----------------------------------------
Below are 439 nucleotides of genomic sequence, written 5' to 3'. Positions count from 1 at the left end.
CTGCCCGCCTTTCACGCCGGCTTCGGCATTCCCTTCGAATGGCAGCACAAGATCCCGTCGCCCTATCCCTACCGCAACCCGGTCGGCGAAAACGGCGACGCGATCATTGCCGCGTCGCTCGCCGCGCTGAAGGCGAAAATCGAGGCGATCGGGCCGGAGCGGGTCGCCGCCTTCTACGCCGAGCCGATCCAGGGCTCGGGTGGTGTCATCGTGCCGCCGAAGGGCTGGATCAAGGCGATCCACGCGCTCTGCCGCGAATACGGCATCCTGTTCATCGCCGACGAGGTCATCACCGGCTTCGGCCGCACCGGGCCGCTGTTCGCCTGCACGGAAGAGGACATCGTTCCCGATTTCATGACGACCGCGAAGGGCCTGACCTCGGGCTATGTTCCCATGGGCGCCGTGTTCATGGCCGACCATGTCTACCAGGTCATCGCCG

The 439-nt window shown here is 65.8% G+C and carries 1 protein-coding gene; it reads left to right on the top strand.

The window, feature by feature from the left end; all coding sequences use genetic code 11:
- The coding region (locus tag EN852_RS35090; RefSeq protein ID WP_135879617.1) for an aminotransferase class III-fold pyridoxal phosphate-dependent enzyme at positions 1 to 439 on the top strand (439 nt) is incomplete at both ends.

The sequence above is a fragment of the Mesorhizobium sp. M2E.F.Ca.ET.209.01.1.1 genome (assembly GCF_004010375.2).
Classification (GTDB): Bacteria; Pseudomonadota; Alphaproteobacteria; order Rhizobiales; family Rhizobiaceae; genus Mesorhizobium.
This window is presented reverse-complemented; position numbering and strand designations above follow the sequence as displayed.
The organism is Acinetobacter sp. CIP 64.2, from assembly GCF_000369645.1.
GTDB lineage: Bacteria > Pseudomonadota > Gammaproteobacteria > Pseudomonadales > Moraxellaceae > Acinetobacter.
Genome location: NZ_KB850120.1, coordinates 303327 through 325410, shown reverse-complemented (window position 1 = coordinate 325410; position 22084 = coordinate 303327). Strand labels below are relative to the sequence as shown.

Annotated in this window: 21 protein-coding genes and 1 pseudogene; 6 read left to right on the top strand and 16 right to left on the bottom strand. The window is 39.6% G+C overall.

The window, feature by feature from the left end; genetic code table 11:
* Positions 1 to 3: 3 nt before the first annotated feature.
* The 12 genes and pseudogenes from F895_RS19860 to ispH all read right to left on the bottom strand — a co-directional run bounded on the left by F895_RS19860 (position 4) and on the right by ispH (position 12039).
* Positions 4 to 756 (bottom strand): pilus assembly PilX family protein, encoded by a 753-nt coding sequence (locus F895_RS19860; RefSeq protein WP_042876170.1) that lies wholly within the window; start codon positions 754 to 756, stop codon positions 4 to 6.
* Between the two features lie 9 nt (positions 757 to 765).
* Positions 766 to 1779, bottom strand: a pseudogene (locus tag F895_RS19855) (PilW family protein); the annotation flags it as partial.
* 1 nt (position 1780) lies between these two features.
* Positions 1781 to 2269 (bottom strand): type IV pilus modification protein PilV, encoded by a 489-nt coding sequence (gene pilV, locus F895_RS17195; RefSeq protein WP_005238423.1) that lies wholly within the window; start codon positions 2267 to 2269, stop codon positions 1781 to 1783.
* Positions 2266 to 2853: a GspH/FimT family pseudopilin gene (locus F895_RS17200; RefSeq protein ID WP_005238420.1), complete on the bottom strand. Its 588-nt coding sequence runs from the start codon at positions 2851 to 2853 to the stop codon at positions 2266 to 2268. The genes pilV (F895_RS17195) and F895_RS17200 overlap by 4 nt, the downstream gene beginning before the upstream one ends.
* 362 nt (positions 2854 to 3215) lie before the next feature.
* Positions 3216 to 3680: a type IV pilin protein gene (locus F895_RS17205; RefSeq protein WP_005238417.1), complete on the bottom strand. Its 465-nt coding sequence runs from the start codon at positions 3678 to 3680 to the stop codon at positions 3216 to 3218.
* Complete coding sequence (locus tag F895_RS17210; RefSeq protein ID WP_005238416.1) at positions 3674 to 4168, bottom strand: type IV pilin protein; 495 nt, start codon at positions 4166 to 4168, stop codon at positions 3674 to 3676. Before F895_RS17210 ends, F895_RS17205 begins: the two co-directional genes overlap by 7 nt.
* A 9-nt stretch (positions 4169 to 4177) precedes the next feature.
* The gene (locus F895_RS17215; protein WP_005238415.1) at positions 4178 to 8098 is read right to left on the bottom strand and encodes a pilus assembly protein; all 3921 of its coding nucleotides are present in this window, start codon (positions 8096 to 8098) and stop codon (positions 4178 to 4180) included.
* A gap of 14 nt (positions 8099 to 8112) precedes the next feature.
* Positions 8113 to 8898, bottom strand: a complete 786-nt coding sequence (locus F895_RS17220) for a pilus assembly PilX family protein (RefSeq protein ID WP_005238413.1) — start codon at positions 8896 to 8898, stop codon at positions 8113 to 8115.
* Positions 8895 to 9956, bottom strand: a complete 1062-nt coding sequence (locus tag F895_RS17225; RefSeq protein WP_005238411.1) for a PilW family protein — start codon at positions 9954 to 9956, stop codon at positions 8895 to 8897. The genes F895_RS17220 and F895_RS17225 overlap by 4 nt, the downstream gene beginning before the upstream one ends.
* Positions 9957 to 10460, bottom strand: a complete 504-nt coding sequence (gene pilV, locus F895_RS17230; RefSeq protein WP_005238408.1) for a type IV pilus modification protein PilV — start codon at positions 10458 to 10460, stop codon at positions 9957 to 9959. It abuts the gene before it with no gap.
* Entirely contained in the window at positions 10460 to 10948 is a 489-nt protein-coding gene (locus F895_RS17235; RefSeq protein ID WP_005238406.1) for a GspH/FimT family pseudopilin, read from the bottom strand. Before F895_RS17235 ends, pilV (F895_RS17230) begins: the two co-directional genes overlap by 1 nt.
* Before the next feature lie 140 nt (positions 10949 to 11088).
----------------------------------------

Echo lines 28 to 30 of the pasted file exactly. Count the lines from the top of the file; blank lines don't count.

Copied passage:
* Positions 8113 to 8898, bottom strand: a complete 786-nt coding sequence (locus F895_RS17220) for a pilus assembly PilX family protein (RefSeq protein ID WP_005238413.1) — start codon at positions 8896 to 8898, stop codon at positions 8113 to 8115.
* Positions 8895 to 9956, bottom strand: a complete 1062-nt coding sequence (locus tag F895_RS17225; RefSeq protein WP_005238411.1) for a PilW family protein — start codon at positions 9954 to 9956, stop codon at positions 8895 to 8897. The genes F895_RS17220 and F895_RS17225 overlap by 4 nt, the downstream gene beginning before the upstream one ends.
* Positions 9957 to 10460, bottom strand: a complete 504-nt coding sequence (gene pilV, locus F895_RS17230; RefSeq protein WP_005238408.1) for a type IV pilus modification protein PilV — start codon at positions 10458 to 10460, stop codon at positions 9957 to 9959. It abuts the gene before it with no gap.